Tuesday, January 15, 2008

Katrina case to hit high court

The Louisiana Supreme Court will hear arguments Feb. 26 to decide whether homeowner insurers must foot the bill for water damage done to the property of thousands of their south Louisiana customers when the levees broke after Hurricane Katrina.

Individual homeowners, thousands of whom have sued to force their insurers to pay up, are hoping the justices affirm rulings by lower courts in favor of 91-year-old Uptown resident and Holocaust survivor Joseph Sher, whose insurer denied most of his claims by saying they were caused by "flood" and therefore not covered by his hazard policy.

Sher sued Lafayette Insurance Co. in Civil District Court and won a jury verdict that put the firm on the hook for the cost of repairs to his house.

Lafayette tried unsuccessfully to get the verdict overturned by a five-judge panel of the state 4th Circuit Court of Appeal. The company is now appealing to the state Supreme Court.

On the key question of whether the water from levee breaches constituted a "flood," the 4th Circuit judges ruled 3-2 that the word "flood" in Sher's policy was ambiguous.

The panel majority said that when doubt about the meaning of a policy exists, the court must find against the issuer of the policy.

In August, however, three Texas judges on the 5th U.S. Circuit Court of Appeals ruled the opposite way in a different case.

The federal judges said flatly that a flood is a flood, regardless of what causes it. Manmade failure of the levees didn't change the basic fact that a flood "is precisely what occurred in New Orleans in the aftermath of Hurricane Katrina, the 5th Circuit said in a decision now on appeal to the U.S. Supreme Court.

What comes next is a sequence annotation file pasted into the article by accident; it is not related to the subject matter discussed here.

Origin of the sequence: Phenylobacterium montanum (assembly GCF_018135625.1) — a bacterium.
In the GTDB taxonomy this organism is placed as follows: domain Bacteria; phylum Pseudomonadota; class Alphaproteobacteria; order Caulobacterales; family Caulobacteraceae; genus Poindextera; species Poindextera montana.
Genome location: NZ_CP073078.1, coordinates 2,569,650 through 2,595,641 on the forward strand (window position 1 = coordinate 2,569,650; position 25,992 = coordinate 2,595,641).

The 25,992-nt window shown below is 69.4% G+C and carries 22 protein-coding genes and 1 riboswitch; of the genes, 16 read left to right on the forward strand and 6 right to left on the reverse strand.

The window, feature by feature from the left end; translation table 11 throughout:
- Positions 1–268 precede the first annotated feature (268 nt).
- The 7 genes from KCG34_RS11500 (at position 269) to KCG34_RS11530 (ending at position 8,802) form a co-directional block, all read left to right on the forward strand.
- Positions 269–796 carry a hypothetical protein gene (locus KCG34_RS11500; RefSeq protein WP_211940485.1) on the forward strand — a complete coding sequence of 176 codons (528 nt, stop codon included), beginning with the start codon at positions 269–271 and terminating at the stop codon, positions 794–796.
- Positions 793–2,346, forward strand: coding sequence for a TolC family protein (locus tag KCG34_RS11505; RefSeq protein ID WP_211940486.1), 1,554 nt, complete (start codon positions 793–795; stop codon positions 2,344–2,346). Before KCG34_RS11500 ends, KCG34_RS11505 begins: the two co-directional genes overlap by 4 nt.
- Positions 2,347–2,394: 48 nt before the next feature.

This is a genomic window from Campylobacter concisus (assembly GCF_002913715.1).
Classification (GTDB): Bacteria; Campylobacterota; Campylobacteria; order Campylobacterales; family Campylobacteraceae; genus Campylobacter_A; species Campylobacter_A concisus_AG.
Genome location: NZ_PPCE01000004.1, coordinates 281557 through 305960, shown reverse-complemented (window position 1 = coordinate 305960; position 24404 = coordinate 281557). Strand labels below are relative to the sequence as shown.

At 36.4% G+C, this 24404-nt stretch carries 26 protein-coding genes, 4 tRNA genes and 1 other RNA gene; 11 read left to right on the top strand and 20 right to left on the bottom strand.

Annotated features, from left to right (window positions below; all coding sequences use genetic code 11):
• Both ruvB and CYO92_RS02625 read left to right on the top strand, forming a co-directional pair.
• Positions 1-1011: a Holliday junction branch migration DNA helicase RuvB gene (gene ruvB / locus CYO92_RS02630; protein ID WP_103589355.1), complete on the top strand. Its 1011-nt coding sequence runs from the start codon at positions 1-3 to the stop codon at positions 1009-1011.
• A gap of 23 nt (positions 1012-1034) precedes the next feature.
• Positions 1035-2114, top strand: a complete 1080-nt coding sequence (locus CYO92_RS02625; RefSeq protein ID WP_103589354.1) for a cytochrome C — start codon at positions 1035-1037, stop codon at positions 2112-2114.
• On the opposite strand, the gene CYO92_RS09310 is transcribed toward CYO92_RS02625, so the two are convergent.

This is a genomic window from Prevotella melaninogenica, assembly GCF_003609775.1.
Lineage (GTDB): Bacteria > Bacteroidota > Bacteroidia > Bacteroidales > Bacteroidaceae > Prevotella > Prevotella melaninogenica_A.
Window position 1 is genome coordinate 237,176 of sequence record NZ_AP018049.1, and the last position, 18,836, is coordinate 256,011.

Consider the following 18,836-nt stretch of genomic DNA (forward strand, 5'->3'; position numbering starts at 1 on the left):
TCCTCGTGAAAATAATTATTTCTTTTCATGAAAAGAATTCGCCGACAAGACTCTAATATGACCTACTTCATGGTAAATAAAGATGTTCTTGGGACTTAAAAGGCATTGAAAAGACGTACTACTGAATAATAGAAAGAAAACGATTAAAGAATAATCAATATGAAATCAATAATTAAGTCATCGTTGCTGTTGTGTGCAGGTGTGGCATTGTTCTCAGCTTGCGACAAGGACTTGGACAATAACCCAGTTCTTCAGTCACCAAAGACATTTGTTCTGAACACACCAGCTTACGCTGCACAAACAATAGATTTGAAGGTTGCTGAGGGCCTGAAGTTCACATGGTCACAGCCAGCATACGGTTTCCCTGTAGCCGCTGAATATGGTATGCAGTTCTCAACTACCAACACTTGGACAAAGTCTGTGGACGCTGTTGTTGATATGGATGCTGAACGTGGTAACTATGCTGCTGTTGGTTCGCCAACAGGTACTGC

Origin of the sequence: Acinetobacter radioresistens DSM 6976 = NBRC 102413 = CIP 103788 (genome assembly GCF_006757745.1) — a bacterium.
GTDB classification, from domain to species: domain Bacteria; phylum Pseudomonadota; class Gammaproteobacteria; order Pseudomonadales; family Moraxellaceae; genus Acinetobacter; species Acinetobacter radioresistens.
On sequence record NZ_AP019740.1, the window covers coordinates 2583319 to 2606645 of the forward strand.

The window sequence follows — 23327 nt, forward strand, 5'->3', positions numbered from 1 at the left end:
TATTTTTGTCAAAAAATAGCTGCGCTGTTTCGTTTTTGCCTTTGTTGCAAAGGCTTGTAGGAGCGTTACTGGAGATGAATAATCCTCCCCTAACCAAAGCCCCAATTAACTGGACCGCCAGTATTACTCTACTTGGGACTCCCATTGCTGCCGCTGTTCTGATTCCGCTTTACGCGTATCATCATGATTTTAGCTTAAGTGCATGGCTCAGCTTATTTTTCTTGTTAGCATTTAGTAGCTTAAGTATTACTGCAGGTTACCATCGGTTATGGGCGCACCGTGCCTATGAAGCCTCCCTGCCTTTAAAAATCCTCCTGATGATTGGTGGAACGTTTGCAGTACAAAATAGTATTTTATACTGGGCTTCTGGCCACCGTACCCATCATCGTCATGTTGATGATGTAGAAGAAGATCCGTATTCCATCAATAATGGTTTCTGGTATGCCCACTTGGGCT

But in the view of lawyers for homeowners trying to win flood-damage compensation from their insurers, the 4th Circuit's opinion on a question of state law supersedes the federal appeals court's decision.

Others say it would take a ruling from the state Supreme Court to force the federal courts to reverse their interpretation of Louisiana law.

Either way, an expected decision by the state Supreme Court on the Sher case would likely set the lasting precedent for all claims of this kind.

The success of the Sher case so far has given hope to hurricane victims who have argued in their own lawsuits that flooding from levee failures is not a "natural disaster" but a manmade event that should have been covered by most homeowner policies.

It also could bolster a lawsuit filed by the Louisiana attorney general on behalf of about 165,000 Road Home applicants against nearly every insurance company operating in Louisiana. That lawsuit says the insurers underpaid all Road Home recipients by interpreting homeowner policies to exclude coverage for the water damage caused by the levee breaches.

The insurance industry is watching warily to see which way the Louisiana Supreme Court comes down in the Sher case.

Failure by the court to decide in Lafayette's favor would "send a chill through the marketplace" and hurt the overall recovery from the 2005 storms, one insurance industry spokesman said in November.